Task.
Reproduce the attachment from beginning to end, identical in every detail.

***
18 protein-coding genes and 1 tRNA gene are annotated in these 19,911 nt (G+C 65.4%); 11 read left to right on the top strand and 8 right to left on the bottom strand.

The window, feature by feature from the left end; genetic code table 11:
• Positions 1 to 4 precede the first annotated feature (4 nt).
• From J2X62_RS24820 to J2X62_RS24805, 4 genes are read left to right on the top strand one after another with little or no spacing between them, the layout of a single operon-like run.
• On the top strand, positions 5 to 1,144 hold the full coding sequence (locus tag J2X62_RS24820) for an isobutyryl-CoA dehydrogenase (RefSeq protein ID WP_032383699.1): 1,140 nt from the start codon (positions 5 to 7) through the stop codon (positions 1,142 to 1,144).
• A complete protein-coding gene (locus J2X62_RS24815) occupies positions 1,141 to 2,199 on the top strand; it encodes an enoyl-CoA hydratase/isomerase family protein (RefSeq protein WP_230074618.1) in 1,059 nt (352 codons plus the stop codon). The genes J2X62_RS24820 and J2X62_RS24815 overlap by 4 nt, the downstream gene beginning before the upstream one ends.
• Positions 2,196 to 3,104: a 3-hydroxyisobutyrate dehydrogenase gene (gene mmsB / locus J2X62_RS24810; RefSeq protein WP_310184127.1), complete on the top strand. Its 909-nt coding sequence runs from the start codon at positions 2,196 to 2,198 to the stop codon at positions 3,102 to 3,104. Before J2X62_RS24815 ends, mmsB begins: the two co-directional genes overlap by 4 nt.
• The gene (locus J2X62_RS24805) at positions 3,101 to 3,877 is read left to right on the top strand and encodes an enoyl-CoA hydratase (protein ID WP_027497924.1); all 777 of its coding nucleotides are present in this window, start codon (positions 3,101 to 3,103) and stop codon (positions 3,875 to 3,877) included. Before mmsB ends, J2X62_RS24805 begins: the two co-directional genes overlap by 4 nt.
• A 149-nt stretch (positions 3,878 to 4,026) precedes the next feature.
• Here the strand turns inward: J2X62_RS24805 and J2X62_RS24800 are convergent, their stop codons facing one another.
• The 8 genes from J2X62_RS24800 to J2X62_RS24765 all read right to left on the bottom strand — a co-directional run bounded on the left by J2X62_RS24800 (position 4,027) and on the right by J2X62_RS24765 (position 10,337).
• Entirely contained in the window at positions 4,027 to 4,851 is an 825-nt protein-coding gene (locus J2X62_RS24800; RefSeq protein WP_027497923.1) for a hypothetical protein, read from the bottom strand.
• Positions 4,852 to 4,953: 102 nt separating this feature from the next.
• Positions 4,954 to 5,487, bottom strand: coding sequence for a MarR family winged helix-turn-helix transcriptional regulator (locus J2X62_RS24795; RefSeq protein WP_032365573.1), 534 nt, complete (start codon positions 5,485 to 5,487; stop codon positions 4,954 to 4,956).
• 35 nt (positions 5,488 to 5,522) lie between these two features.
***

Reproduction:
18 protein-coding genes and 1 tRNA gene are annotated in these 19,911 nt (G+C 65.4%); 11 read left to right on the top strand and 8 right to left on the bottom strand.

The window, feature by feature from the left end; genetic code table 11:
• Positions 1 to 4 precede the first annotated feature (4 nt).
• From J2X62_RS24820 to J2X62_RS24805, 4 genes are read left to right on the top strand one after another with little or no spacing between them, the layout of a single operon-like run.
• On the top strand, positions 5 to 1,144 hold the full coding sequence (locus tag J2X62_RS24820) for an isobutyryl-CoA dehydrogenase (RefSeq protein ID WP_032383699.1): 1,140 nt from the start codon (positions 5 to 7) through the stop codon (positions 1,142 to 1,144).
• A complete protein-coding gene (locus J2X62_RS24815) occupies positions 1,141 to 2,199 on the top strand; it encodes an enoyl-CoA hydratase/isomerase family protein (RefSeq protein WP_230074618.1) in 1,059 nt (352 codons plus the stop codon). The genes J2X62_RS24820 and J2X62_RS24815 overlap by 4 nt, the downstream gene beginning before the upstream one ends.
• Positions 2,196 to 3,104: a 3-hydroxyisobutyrate dehydrogenase gene (gene mmsB / locus J2X62_RS24810; RefSeq protein WP_310184127.1), complete on the top strand. Its 909-nt coding sequence runs from the start codon at positions 2,196 to 2,198 to the stop codon at positions 3,102 to 3,104. Before J2X62_RS24815 ends, mmsB begins: the two co-directional genes overlap by 4 nt.
• The gene (locus J2X62_RS24805) at positions 3,101 to 3,877 is read left to right on the top strand and encodes an enoyl-CoA hydratase (protein ID WP_027497924.1); all 777 of its coding nucleotides are present in this window, start codon (positions 3,101 to 3,103) and stop codon (positions 3,875 to 3,877) included. Before mmsB ends, J2X62_RS24805 begins: the two co-directional genes overlap by 4 nt.
• A 149-nt stretch (positions 3,878 to 4,026) precedes the next feature.
• Here the strand turns inward: J2X62_RS24805 and J2X62_RS24800 are convergent, their stop codons facing one another.
• The 8 genes from J2X62_RS24800 to J2X62_RS24765 all read right to left on the bottom strand — a co-directional run bounded on the left by J2X62_RS24800 (position 4,027) and on the right by J2X62_RS24765 (position 10,337).
• Entirely contained in the window at positions 4,027 to 4,851 is an 825-nt protein-coding gene (locus J2X62_RS24800; RefSeq protein WP_027497923.1) for a hypothetical protein, read from the bottom strand.
• Positions 4,852 to 4,953: 102 nt separating this feature from the next.
• Positions 4,954 to 5,487, bottom strand: coding sequence for a MarR family winged helix-turn-helix transcriptional regulator (locus J2X62_RS24795; RefSeq protein WP_032365573.1), 534 nt, complete (start codon positions 5,485 to 5,487; stop codon positions 4,954 to 4,956).
• 35 nt (positions 5,488 to 5,522) lie between these two features.